The Internet of Things opens up new energy management opportunities
There was a point in time when classrooms had one, maybe two things to plug in – most likely an overhead projector. When teachers were done teaching for the day, it was powered down to make sure electricity was not wasted. Over the years, the number of devices needed per individual has exploded as the Internet of Things becomes a reality. From schools and hospitals to technology companies, the number of things that are plugged in has gone largely unaddressed and has ballooned into the last and largest unmanaged IT expense.
Visibility is key to addressing this issue. It’s unrealistic to expect individuals to power down their devices when not in use. At the same time, we’ve found that a single work place device is left powered on for an average of 8,000 hours over the course of its use but only actually utilized 25-50% of the time
In July 2013, Cisco announced the acquisition of JouleX – a leader in enterprise IT energy management for network-attached and data center assets and a key complementary component to Cisco’s energy portfolio via the EnergyWise offering. We saw that the market for energy management is a growing one, particularly with IT pushing 25-80% of enterprise energy consumption. This has been driven by everything from corporate citizenship and competitive pressures to increasingly regularly requirements and escalating energy prices around the globe. Last week, we held a press roundtable to provide an update following the acquisition and discuss what we’re working on moving forward. Joining us was Schneider Electric – one of our key technology partners in delivering a comprehensive energy solution. We also had two customers join us from the healthcare and education arenas, to discuss how they’ve become greener, more cost-efficient organizations through greater visibility into their energy consumption. Below is a recap of some the challenges they faced and how it was addressed.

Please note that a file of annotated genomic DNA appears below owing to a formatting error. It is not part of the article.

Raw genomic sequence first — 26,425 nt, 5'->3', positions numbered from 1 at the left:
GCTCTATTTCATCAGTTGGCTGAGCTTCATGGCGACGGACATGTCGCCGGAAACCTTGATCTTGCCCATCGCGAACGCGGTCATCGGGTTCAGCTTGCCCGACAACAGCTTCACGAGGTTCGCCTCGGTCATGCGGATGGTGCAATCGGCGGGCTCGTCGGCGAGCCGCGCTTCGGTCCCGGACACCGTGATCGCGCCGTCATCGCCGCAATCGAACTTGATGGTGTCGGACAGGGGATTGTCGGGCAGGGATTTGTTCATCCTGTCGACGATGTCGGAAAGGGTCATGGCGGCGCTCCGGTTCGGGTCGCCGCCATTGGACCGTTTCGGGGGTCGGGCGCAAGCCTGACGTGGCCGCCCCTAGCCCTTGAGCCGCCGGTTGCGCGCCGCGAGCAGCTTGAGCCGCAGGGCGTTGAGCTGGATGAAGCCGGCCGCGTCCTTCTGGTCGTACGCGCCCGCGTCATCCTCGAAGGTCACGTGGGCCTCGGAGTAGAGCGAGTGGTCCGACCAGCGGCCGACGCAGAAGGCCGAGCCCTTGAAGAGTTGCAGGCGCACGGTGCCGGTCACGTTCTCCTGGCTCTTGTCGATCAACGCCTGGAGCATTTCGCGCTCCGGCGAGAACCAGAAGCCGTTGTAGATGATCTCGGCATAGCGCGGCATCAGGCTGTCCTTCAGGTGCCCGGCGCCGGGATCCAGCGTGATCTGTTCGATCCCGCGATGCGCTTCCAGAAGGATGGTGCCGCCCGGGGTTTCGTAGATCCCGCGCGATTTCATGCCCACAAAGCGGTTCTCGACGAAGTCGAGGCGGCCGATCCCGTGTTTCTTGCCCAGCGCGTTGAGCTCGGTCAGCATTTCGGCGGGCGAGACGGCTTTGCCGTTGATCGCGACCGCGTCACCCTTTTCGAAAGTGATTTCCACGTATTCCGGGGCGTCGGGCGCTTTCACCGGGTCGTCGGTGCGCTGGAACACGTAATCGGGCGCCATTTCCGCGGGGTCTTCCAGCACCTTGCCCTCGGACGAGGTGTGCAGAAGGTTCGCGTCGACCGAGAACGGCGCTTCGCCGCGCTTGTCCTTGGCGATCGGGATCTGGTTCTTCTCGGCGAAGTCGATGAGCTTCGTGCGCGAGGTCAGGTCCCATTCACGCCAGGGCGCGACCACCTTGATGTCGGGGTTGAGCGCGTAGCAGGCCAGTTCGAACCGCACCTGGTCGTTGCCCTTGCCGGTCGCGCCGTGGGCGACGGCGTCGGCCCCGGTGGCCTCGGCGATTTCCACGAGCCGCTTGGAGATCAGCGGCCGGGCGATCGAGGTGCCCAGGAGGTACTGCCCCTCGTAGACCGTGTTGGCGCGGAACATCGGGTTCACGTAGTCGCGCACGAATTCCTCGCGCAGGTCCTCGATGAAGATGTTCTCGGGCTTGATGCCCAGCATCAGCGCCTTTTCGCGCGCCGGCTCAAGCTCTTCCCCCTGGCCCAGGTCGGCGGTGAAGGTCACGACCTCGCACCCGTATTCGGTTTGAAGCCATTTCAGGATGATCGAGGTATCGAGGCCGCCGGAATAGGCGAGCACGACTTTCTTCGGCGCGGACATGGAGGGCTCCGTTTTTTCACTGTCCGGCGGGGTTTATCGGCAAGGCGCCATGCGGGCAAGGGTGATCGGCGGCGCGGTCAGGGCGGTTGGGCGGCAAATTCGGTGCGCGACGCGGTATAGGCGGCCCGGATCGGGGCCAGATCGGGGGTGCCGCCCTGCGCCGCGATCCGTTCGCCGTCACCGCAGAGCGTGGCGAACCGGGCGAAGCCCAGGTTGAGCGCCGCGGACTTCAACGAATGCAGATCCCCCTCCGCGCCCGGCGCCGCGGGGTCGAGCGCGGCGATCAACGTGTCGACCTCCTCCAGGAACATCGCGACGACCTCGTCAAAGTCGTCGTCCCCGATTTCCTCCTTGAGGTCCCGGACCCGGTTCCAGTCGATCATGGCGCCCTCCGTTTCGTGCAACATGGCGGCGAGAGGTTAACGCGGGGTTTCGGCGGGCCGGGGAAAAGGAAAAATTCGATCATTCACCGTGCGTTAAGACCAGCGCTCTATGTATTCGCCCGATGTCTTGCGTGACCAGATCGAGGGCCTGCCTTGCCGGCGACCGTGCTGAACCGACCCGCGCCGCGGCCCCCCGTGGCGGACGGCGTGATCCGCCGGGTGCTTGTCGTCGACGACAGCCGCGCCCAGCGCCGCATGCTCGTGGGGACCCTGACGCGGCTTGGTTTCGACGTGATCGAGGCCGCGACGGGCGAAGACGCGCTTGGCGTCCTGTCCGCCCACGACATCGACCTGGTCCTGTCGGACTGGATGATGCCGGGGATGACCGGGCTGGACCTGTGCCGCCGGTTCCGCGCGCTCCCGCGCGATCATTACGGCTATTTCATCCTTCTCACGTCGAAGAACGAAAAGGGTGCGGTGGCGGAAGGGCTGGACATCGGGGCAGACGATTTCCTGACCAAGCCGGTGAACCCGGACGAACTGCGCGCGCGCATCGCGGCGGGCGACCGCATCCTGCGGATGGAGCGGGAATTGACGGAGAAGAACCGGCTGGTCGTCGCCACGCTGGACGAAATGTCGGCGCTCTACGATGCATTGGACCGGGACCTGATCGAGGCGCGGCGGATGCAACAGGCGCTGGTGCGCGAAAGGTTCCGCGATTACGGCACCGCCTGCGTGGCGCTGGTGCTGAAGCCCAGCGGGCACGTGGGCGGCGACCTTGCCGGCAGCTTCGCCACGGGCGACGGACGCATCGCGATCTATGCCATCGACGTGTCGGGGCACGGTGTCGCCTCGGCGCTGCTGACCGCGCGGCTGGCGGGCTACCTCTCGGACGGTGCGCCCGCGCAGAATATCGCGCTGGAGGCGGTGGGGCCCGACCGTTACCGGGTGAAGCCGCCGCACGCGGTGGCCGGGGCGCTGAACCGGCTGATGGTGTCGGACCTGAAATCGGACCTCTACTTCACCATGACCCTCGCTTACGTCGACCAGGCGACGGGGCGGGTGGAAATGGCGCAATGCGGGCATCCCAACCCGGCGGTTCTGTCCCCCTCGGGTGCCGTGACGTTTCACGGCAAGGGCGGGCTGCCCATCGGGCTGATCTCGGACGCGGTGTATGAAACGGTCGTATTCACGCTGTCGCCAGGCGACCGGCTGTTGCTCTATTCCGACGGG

Hammond School District Projects 30k in Annual Energy Savings
Mark Hennessee, the district energy manager for the Hammond School District (Indiana, K-12) discussed the energy challenge that his district faced. The classroom landscape now includes smart boards, student workstations, PC labs, and other devices. They need a way to handle all the devices across their network, without disrupting the education process. With a utility expenditure of more than $3.5 million annually and 24 facilities totaling over 3 million square feet (15 elementary schools, 2 middle schools and 4 high schools), there was little insight into how much energy was being consumed on a daily basis. The JouleX software discovered 1,800 devices were left powered on after hours during the week and 1,200 over the weekend. Working closely with IT and all relevant stakeholders, the level of visibility they ascertained led to policies to power devices down in an intuitive manner and in close consideration of teacher/student needs. The Hammond School district achieved impressive results – 35% less power and an annual projected savings of $31,500.
Dutch Hospital Gains Deep Visibility Into Their IT Environment
Jan Pieter Evenhuis, IT administrator of the Nij Smellinghe Hospital located in the the Northern Dutch town of Drachten was up against a challenging environment. By the very nature of being a hospital, the organization was operation 24 hours a day and it was difficult to manage how often individuals shut off their devices before leaving for the night. With JouleX, Nij gained 100% visibility into their IT environment across all areas of the organization. As a result, they were able to achieve a 30% reduction in their energy consumption. Unexpectedly, the process of implementing the technology raised a level of awareness amongst employees around the importance of energy management. Even though software was in place to power off their devices at night and turn them back on in the morning, they had the added bonus of shifting employee attitudes and behavior.
Leaving Money on the Table
When it comes to energy management, the un-realized savings are substantial. We’ve estimated that with greater visibility into their operations, companies and organizations can reduce energy costs by as much as 60%. This amounts to savings of $24.60 billion, enough to power the city of New York for 5 years! And all this goes beyond printers and computer screens – everything from ATMs to vending machines should be considered. In the Internet of Everything, connectivity will enable great things. Energy is an important next frontier and it’s high time to tackle the last unmanaged IT expense.